Various offshore tropical storms and nor’easters have affected the Montauk and Nantucket areas, resulting in erosion and exposure of the GSCs and geotextile tubes. The Montauk site has been monitored since Tropical Storm Hermine (September 2016) as part of a grant from the National Science Foundation’s RAPID (Rapid Response Research) program for collecting perishable data (CMMI #1719671). Numerous post-storm surveys of the beach and dune system have been conducted and various cross-shore profiles and DEM change analyses have been developed. Cross-shore profiles for the most critical section of the project site are shown in Figure 3. The January 2017 storm has been the most severe storm to affect the site when considering peak wave characteristics and water levels. While the severity of various storms has not had a direct correlation to observed erosion due to various factors, including mean wave direction during storm events, the January 2017 storm along with Tropical Storm Hermine and the March 2018 nor’easter have provided notable datasets to support additional erosion modeling research.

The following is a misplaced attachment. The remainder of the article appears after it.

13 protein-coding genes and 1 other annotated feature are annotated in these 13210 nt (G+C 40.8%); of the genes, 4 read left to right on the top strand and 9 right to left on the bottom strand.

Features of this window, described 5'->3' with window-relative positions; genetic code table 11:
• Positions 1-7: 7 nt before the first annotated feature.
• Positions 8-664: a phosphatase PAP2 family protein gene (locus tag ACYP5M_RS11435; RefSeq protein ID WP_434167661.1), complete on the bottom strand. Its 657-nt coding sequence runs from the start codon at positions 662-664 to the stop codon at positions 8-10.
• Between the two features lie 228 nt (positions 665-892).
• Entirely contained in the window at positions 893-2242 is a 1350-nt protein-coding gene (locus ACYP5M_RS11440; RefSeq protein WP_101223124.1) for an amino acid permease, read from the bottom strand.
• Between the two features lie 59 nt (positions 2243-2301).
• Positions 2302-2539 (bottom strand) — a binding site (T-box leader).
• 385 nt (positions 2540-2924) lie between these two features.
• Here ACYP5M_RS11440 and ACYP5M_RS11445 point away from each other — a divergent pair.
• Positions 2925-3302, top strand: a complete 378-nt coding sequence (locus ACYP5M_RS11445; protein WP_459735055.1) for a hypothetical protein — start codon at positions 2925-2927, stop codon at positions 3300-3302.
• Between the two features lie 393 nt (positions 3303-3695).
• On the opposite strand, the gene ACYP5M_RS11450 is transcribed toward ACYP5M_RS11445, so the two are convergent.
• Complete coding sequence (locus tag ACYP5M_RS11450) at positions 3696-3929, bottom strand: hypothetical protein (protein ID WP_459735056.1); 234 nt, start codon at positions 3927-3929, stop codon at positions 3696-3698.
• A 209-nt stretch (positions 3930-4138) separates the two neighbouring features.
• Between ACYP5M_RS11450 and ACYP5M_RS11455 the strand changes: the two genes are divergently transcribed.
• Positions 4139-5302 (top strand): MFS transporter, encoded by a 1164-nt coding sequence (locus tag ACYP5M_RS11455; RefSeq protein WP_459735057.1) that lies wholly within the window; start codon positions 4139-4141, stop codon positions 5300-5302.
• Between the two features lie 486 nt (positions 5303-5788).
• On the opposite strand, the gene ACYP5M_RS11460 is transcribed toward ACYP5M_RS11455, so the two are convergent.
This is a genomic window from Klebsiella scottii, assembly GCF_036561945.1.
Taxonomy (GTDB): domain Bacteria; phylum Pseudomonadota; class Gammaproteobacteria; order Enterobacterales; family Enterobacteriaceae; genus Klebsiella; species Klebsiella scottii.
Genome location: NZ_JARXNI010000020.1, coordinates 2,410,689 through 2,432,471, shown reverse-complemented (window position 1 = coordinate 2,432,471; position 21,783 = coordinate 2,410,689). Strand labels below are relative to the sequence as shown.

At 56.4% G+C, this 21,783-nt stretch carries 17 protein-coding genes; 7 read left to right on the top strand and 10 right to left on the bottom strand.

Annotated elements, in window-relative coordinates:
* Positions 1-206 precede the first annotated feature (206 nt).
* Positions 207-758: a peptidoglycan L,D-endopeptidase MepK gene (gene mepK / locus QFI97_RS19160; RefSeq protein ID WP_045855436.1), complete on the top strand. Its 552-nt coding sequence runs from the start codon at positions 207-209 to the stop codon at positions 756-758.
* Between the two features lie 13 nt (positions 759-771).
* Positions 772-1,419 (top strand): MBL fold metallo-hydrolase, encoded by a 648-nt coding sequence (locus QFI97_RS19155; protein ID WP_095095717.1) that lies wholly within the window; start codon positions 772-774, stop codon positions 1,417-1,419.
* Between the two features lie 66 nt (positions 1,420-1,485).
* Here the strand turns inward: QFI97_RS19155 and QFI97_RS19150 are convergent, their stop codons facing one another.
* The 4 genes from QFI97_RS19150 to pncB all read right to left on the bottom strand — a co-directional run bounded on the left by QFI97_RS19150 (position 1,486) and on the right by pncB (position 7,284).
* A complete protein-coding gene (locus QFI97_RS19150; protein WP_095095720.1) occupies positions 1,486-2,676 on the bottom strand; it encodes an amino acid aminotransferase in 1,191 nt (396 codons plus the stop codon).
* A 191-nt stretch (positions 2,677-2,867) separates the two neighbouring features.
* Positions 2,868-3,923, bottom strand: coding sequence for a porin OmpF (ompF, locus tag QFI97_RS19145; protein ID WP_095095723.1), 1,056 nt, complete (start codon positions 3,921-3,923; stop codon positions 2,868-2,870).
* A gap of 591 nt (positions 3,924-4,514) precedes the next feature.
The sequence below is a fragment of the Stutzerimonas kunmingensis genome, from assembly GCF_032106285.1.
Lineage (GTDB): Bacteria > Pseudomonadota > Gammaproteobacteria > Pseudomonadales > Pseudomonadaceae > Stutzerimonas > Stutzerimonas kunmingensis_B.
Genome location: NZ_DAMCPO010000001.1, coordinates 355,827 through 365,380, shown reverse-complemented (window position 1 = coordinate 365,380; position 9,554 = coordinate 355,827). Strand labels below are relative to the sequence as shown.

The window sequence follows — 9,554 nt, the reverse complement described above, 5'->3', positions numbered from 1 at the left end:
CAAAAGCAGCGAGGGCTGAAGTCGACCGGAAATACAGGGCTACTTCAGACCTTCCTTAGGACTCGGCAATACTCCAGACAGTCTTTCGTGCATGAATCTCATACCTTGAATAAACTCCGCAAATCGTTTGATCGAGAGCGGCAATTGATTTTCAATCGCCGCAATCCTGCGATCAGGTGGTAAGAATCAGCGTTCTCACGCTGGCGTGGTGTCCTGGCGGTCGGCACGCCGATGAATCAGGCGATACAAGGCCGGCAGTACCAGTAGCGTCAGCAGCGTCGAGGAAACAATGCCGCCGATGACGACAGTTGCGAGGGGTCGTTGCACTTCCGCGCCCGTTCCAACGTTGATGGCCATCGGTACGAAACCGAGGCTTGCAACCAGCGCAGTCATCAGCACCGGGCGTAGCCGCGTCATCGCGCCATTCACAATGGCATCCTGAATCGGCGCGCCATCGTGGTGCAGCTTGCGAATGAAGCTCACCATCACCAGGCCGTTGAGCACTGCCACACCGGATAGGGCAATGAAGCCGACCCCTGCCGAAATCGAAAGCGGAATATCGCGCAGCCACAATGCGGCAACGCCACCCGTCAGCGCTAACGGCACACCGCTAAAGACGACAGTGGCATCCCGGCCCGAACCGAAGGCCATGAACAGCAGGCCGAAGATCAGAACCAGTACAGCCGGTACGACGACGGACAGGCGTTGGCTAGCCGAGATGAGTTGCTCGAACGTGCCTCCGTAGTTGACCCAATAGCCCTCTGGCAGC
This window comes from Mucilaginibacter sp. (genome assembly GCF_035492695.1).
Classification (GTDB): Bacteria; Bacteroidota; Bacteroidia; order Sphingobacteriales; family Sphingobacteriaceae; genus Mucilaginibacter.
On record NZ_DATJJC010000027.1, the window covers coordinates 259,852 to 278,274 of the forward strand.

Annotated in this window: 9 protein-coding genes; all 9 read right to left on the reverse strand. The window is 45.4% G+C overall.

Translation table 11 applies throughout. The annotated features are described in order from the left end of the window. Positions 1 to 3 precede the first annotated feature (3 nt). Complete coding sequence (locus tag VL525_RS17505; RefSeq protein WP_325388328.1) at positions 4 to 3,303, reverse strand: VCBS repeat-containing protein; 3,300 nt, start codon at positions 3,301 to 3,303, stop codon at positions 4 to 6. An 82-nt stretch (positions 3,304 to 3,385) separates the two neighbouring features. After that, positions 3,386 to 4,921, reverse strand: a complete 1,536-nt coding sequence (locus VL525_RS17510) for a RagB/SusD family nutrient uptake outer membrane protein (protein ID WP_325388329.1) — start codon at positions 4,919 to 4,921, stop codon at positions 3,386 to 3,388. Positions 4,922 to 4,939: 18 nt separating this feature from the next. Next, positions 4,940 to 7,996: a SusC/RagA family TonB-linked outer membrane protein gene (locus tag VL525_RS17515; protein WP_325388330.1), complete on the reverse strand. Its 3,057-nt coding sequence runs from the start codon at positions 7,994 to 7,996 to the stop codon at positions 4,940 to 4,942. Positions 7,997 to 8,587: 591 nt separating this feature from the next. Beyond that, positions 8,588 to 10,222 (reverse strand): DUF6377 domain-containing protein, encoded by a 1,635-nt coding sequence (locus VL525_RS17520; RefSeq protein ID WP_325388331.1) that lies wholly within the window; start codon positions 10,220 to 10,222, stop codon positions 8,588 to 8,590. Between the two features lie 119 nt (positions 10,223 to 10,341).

FIGURE 3 Cross-shore profiles for the most critical erosion area at the downtown Montauk beach project site. For reference, the NAVD88 vertical datum is 0.33 foot (0.1 m) above mean sea level (MSL) for this location.